Energy costs are making the UK uncompetitive, says power company boss

Head of GDF Suez Energy says the UK will lose businesses abroad if it carries on with its low-carbon targets

Guss Weiss of GDF Suez Energy
Guss Weiss of GDF Suez Energy

Energy company boss Guss Weiss believes high power costs are making UK business ‘dangerously’ uncompetitive, and has doubts they are achieving their low-emission goals. Peter McCusker reports.

For many years the Big Six energy retail companies have recoiled from tackling each other head on in the fight for market share, says Dutchman Guss Weiss.

But in the wake of the competition inquiry into the market by the Competition and Markets Authority (CMA) last year, he says there are signs of change.

“There have been a number of new entrants into the market recently and I am optimistic that things are changing. The markets are being shaken up.”

Mr Weiss heads Leeds-based GDF Suez Energy, a business primarily targeted at delivering energy services to industrial and business users.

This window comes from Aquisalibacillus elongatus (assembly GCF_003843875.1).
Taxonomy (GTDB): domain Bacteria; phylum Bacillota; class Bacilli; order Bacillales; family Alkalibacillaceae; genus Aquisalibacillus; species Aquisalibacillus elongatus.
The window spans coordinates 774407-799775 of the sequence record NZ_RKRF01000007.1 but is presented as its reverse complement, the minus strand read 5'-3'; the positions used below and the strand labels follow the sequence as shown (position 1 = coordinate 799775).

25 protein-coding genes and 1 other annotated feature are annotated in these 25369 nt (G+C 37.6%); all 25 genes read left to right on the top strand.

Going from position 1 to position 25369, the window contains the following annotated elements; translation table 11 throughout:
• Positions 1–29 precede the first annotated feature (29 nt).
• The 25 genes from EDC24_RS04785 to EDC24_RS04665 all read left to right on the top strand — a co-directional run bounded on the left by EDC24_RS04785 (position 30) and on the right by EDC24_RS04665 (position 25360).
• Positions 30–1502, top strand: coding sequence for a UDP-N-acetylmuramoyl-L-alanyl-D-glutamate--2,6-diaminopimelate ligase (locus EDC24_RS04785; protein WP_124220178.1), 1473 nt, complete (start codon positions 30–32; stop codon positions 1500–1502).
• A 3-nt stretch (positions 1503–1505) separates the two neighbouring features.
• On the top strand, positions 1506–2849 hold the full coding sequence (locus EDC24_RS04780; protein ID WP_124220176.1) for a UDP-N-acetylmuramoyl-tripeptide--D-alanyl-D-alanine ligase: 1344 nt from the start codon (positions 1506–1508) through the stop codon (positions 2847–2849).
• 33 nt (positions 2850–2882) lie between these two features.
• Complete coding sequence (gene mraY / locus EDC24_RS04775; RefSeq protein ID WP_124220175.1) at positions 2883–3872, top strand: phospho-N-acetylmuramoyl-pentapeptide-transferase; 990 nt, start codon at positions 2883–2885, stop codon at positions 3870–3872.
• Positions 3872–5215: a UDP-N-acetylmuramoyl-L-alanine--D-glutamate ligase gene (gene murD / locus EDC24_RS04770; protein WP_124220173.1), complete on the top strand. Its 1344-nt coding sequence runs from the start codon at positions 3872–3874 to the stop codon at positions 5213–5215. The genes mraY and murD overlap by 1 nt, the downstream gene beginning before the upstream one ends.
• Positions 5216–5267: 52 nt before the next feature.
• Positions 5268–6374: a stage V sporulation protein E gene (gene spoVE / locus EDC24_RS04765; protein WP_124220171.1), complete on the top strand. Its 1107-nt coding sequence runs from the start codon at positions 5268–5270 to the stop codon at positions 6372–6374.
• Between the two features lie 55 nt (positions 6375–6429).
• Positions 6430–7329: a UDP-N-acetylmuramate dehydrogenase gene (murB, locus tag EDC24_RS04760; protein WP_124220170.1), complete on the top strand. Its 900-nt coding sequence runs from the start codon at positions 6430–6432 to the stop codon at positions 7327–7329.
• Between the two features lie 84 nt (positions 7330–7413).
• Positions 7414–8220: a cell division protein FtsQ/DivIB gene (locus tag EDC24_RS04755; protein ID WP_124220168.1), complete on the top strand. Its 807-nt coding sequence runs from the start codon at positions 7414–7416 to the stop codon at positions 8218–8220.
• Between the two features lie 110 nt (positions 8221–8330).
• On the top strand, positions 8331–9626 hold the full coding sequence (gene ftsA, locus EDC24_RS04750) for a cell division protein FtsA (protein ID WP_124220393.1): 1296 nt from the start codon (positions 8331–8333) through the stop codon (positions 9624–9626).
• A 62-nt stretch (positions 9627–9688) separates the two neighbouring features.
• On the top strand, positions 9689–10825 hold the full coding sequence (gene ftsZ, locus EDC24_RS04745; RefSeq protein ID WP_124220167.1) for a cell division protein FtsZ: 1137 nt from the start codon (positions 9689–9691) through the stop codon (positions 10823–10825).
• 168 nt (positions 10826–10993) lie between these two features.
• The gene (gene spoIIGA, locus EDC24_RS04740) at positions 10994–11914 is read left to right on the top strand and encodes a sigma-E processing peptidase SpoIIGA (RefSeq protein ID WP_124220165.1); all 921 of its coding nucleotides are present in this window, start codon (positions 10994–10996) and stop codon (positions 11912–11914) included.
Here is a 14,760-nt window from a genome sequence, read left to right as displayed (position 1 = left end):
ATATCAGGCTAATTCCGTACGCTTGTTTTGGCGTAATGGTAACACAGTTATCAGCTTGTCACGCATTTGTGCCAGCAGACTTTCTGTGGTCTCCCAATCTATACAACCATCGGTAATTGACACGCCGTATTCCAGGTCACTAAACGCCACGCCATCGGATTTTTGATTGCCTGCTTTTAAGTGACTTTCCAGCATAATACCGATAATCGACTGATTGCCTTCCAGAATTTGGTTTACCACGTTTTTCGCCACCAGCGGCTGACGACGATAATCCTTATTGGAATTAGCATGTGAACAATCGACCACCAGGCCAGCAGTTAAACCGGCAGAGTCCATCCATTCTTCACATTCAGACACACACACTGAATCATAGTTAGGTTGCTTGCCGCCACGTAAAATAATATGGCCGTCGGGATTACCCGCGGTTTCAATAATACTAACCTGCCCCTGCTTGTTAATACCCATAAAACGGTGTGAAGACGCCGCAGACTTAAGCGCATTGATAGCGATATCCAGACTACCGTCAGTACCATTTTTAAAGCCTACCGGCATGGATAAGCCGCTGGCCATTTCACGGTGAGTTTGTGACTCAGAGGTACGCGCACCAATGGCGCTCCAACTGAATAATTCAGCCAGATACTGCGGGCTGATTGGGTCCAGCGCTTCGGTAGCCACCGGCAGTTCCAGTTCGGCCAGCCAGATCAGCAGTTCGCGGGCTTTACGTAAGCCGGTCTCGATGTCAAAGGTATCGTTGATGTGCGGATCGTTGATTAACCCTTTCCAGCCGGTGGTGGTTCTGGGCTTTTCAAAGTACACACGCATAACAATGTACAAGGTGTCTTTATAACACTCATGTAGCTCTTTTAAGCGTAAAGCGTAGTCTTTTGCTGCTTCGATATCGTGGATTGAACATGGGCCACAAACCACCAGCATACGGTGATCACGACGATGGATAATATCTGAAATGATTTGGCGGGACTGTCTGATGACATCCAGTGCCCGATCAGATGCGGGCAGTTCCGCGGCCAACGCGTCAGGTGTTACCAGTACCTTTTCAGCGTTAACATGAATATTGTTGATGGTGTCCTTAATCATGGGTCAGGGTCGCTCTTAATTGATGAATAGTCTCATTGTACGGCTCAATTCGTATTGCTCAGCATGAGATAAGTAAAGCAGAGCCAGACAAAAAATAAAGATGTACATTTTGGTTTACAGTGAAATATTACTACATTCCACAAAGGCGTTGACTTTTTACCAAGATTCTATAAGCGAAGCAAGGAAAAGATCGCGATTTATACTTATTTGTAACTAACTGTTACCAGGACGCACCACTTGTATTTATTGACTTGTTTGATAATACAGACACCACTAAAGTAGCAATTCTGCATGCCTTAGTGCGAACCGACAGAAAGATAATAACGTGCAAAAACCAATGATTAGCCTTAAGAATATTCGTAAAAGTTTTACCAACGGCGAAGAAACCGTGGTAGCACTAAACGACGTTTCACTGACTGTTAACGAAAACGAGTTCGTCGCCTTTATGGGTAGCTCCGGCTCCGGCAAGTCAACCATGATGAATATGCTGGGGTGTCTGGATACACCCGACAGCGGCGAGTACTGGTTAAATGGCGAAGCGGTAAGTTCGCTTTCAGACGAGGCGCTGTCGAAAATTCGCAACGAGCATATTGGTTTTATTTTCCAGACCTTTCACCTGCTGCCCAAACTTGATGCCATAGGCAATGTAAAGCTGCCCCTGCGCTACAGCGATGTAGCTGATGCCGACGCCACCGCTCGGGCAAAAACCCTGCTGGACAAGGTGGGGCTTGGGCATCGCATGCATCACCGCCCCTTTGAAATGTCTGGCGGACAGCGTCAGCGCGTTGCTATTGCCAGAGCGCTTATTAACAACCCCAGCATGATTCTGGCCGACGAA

Eyelevel Creative Limited Oil and gas mobilisation & demobilisation at Port of Blyth
Oil and gas mobilisation & demobilisation at Port of Blyth

He says the business market is far more competitive than the domestic retail sector - but has serious concerns UK energy policy is damaging the country’s long-term economic prospects.

“The current price of energy in the UK market reflects the environmental costs of emitting CO2.

“Countries across Europe have implemented policies to encourage renewable energy and reduce CO2 emissions. This would not matter of everyone adopted the same policies, as we would have a level playing field.

“But the UK has gone further by bringing in the Carbon Price Floor (CPF) and this is adding to business energy costs. My big concern is how to keep UK companies competitive in Europe.

“We are already seeing the energy price in the UK differ to mainland Europe - we are now some 30% more expensive. This is dangerous for the competitiveness of the UK.”

The CPF was introduced in 2011 and sees larger UK carbon emitters charged £18 for every ton of carbon dioxide they emit, which is way above the European carbon price of £4.50.

The North East has witnessed at first hand the damage it causes with Alcan at Lynemouth closing its smelter with the loss of over 500 jobs, shortly after the CFP was announced - saying it would wipe out is annual £40m profit.

Mr Weiss continued: “This is not just affecting the UK, it is also affecting Europe too, many of the continents base industries have relocated to parts of the world which are growing much faster, and do not have the same environmental regulations, as Western Europe does.